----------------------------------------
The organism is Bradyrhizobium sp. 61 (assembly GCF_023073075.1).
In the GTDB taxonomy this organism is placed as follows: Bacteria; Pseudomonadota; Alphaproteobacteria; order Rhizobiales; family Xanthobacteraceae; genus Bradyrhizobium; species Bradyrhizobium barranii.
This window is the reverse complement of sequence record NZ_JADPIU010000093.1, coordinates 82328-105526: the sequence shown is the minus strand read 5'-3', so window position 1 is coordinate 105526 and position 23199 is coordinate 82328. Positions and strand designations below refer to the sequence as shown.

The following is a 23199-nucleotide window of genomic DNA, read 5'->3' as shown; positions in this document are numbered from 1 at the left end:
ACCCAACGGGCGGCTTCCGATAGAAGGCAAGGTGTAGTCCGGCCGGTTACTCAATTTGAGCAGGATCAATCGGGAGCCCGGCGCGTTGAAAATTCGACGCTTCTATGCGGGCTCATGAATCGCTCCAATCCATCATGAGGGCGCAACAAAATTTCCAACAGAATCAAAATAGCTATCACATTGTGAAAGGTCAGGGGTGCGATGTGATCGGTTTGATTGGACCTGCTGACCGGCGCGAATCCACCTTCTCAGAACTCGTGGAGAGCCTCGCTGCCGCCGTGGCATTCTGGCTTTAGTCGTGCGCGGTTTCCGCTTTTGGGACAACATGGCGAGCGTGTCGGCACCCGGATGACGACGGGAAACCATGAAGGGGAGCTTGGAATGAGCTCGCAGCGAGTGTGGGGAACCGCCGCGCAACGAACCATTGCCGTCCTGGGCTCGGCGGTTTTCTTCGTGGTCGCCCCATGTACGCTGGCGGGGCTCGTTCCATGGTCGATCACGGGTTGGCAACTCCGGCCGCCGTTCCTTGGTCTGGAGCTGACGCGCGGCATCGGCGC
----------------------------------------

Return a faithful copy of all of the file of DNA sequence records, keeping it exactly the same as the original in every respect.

The organism is Bradyrhizobium sp. 61 (assembly GCF_023073075.1).
In the GTDB taxonomy this organism is placed as follows: Bacteria; Pseudomonadota; Alphaproteobacteria; order Rhizobiales; family Xanthobacteraceae; genus Bradyrhizobium; species Bradyrhizobium barranii.
This window is the reverse complement of sequence record NZ_JADPIU010000093.1, coordinates 82328-105526: the sequence shown is the minus strand read 5'-3', so window position 1 is coordinate 105526 and position 23199 is coordinate 82328. Positions and strand designations below refer to the sequence as shown.

The following is a 23199-nucleotide window of genomic DNA, read 5'->3' as shown; positions in this document are numbered from 1 at the left end:
ACCCAACGGGCGGCTTCCGATAGAAGGCAAGGTGTAGTCCGGCCGGTTACTCAATTTGAGCAGGATCAATCGGGAGCCCGGCGCGTTGAAAATTCGACGCTTCTATGCGGGCTCATGAATCGCTCCAATCCATCATGAGGGCGCAACAAAATTTCCAACAGAATCAAAATAGCTATCACATTGTGAAAGGTCAGGGGTGCGATGTGATCGGTTTGATTGGACCTGCTGACCGGCGCGAATCCACCTTCTCAGAACTCGTGGAGAGCCTCGCTGCCGCCGTGGCATTCTGGCTTTAGTCGTGCGCGGTTTCCGCTTTTGGGACAACATGGCGAGCGTGTCGGCACCCGGATGACGACGGGAAACCATGAAGGGGAGCTTGGAATGAGCTCGCAGCGAGTGTGGGGAACCGCCGCGCAACGAACCATTGCCGTCCTGGGCTCGGCGGTTTTCTTCGTGGTCGCCCCATGTACGCTGGCGGGGCTCGTTCCATGGTCGATCACGGGTTGGCAACTCCGGCCGCCGTTCCTTGGTCTGGAGCTGACGCGCGGCATCGGCGC